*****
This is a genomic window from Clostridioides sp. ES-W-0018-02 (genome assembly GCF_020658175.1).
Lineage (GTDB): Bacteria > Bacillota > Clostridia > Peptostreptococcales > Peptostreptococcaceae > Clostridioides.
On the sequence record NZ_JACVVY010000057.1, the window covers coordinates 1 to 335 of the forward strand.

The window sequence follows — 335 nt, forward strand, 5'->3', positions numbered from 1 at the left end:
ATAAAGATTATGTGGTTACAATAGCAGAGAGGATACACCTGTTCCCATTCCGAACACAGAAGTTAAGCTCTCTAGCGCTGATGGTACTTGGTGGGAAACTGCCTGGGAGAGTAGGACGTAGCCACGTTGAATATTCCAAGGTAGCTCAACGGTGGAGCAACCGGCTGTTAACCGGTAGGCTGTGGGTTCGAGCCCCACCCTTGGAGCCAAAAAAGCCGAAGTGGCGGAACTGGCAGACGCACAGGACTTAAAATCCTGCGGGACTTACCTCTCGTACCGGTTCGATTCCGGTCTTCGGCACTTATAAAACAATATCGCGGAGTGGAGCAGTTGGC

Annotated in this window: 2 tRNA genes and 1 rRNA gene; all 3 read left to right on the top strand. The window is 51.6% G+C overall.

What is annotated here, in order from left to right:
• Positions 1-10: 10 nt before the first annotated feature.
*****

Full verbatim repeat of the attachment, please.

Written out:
This is a genomic window from Clostridioides sp. ES-W-0018-02 (genome assembly GCF_020658175.1).
Lineage (GTDB): Bacteria > Bacillota > Clostridia > Peptostreptococcales > Peptostreptococcaceae > Clostridioides.
On the sequence record NZ_JACVVY010000057.1, the window covers coordinates 1 to 335 of the forward strand.

The window sequence follows — 335 nt, forward strand, 5'->3', positions numbered from 1 at the left end:
ATAAAGATTATGTGGTTACAATAGCAGAGAGGATACACCTGTTCCCATTCCGAACACAGAAGTTAAGCTCTCTAGCGCTGATGGTACTTGGTGGGAAACTGCCTGGGAGAGTAGGACGTAGCCACGTTGAATATTCCAAGGTAGCTCAACGGTGGAGCAACCGGCTGTTAACCGGTAGGCTGTGGGTTCGAGCCCCACCCTTGGAGCCAAAAAAGCCGAAGTGGCGGAACTGGCAGACGCACAGGACTTAAAATCCTGCGGGACTTACCTCTCGTACCGGTTCGATTCCGGTCTTCGGCACTTATAAAACAATATCGCGGAGTGGAGCAGTTGGC

Annotated in this window: 2 tRNA genes and 1 rRNA gene; all 3 read left to right on the top strand. The window is 51.6% G+C overall.

What is annotated here, in order from left to right:
• Positions 1-10: 10 nt before the first annotated feature.